Friday, November 13, 2009

The Unexpected

I got an unexpected phone call today. LCDR Camilla Bosanquet called me. She was CO of KISKA back in 2003-2004. She had sent me an email a while ago, after having seen our press release on our return to homeport post drydock, congratulating me on command and sharing some of her memories of being onboard. I don't think she remembered that we had met when we were both stationed out here. I finally responded to her by email yesterday, and she called me this evening.

She was LT Messing when she was on KISKA, and she was definitely someone I looked up to. She was always positive, cheerful, gracious, more than competent and her crew loved her. I knew I had monstrous shoes to fill, coming to KISKA as the next female CO after Camilla. Thinking of Camilla reminds me of an old post on mentors from last year...I'll probably repost it shortly. She had some good advice for me and some wonderful words of kindness.

The advice was to enjoy and savor every moment of my time onboard. The ship is a good ship, the crew is outstanding, the area of responsibility beautifully daunting, and the community welcoming and supportive. It really doesn't get any better than being a CO of a 110 in Hawaii. She said, she didn't remember many of the details of her own drydock on KISKA, she mostly remembered the people. I think I've been doing ok with this one. I know my time onboard is short; I'm only here for about 14 months, due to my own choice. Camilla didn't have the luxury of an easy choice, unfortunately. Her knees went bad on her, and if there's one body part that takes a true beating on a 110, it's the knees. It's a rough ride. So she had to leave early. I know she's right, though, and it does go fast.

The words of kindness were that I've done good things, and that I'm an amazing person for my accomplishments...I'm paraphrasing, because I'm horrible at remembering conversations, so this is what I took away from the exchange. I don't know about all that, really. It's everyday, common-place to me. It's just what I do. I forget that it is an exclusive group to which I belong, that most people view commanding a ship through the lens of news stories, tales of adventures, and movies. I think Camilla was also expressing some regret for her own loss, having to give up command, in a no-win situation. It got me thinking a little about what I would do if I couldn't do this anymore. I bitch about some of the more aggravating aspects of the job (middle of the night phone calls, holding members accountable for their actions, rough weather), but I love what I do. The camaraderie with such a professional and capable crew, the power and versatility of the platform, the wondrous blue ocean, the sense of destiny standing on the open bridge staring out at the horizon...I will sorely miss all of it when my tour is over.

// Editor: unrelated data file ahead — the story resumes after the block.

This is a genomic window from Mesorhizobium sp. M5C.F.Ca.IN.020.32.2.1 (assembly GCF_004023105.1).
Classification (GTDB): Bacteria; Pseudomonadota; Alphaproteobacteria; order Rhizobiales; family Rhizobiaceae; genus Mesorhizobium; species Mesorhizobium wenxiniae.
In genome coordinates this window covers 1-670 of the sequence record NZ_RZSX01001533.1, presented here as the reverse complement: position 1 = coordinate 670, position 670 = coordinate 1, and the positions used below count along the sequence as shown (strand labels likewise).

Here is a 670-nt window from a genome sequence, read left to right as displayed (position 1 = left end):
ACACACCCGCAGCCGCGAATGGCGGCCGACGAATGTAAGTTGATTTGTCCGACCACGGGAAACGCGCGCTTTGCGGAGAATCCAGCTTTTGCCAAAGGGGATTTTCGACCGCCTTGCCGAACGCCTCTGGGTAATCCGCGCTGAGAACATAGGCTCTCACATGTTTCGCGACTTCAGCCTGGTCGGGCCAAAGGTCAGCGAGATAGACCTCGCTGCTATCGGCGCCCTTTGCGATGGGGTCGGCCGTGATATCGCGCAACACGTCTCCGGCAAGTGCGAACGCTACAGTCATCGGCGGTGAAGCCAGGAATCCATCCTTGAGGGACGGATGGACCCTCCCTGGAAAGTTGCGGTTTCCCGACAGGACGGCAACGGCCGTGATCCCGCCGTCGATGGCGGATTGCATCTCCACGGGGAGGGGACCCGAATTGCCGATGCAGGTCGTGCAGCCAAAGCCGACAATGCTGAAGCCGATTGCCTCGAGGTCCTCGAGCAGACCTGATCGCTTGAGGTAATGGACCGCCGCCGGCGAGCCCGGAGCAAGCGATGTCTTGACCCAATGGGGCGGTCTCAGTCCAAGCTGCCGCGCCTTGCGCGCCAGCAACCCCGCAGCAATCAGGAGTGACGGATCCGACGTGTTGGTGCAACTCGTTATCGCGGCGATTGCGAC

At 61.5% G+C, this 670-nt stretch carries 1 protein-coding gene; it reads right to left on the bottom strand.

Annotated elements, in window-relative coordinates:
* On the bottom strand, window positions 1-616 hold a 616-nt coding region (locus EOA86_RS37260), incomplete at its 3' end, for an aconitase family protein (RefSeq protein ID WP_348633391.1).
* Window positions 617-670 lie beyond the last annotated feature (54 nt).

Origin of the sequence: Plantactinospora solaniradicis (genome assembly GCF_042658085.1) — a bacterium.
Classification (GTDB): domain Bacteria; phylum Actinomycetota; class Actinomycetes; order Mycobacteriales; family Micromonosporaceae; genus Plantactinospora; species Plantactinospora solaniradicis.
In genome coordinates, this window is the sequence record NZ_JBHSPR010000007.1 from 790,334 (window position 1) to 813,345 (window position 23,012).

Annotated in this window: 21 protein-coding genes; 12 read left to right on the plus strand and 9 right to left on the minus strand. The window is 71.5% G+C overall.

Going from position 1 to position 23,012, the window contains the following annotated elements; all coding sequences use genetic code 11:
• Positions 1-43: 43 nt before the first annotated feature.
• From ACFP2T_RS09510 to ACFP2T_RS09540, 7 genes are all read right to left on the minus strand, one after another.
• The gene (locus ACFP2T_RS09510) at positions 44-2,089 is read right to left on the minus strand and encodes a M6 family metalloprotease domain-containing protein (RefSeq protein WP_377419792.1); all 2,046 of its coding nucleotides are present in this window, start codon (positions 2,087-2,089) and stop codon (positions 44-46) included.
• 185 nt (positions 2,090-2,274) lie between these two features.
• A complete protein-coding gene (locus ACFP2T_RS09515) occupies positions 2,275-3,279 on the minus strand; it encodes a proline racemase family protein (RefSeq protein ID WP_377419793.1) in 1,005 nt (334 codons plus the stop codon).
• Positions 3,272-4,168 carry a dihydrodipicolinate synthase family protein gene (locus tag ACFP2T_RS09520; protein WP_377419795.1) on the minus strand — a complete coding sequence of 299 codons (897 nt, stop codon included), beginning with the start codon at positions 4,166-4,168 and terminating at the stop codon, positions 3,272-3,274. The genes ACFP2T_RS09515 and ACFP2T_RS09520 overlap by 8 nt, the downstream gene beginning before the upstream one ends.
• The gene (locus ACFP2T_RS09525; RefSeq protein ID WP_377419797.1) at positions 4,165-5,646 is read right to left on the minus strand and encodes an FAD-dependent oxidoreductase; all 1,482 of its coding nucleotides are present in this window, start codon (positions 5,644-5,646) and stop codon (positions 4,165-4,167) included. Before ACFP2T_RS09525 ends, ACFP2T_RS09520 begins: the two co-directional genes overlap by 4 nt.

Camilla, thanks for getting me thinking about and attempting to articulate what I get out of this.

Another unexpected thing: we rocked our ready for operations (RFO) inspection. The crew put a lot of hard work into getting ready for it, so it's not entirely unexpected. But the RFO team was very complimentary, saying the effort really showed.

And the other unexpected thing is the weather right now. I knew there was a storm on the way, but I guess I've been gone from Hawaii for long enough to have forgotten that winter storms here are no joke. There's a crazy northeast swell right now that has pretty much shut down the cut into Radio Bay. Translation: it's really dangerous to transit out of the harbor right now. There's white water breaking over the breakwall about every 30 seconds to a minute. I meant to get some pictures, but ran out of daylight. I'm hoping the swell shifts around to the east a little like it's supposed to by tomorrow. With all the rain associated with the storm, we may have snow on Mauna Kea tonight. I'll definitely get pictures of that.

4 comments:

Anonymous said...

Lift a lot of this when you talk about your time on the KISKA at your COC in July. What you've posted is great--a compliment to USCG, your crew, and your leadership.

Azulao said...

You are the lucky one! Most people never get to feel the way you do during their jobs. Congratulations, Girl, on being great at it.

Here in Academy-land, we're playing shell games with money right now and wondering which of our colleagues and students will not be in the hall come January. I could do with some feeling of destiny at this point.

Just a Girl said...

I've been wincing at that "sense of destiny" since I wrote that last week. I truly still believe it. But I also believe that I poked some prankster fate in the ass by saying it, and now that fate is snickering maliciously at me.

Weather's been snotty since we got underway. Gremlins in electronics. Schedule changes.

Still love my job, though.

JulieAnn said...

We only had just over a year there too... my husband got a visit once by someone who had been CO of another ship homeported in Hilo over 30 years ago. He said that of all of the duty stations he had been to, that leaving Hilo was the only one that made his wife cry. And thus far, it's been the same for me too...

Yucky weather, howling winds of Alenuihaha, and electronic gremlins (hopefully it's still not the gyro messing with you these days) aside, enjoy your time there. Hilo truly is a special place.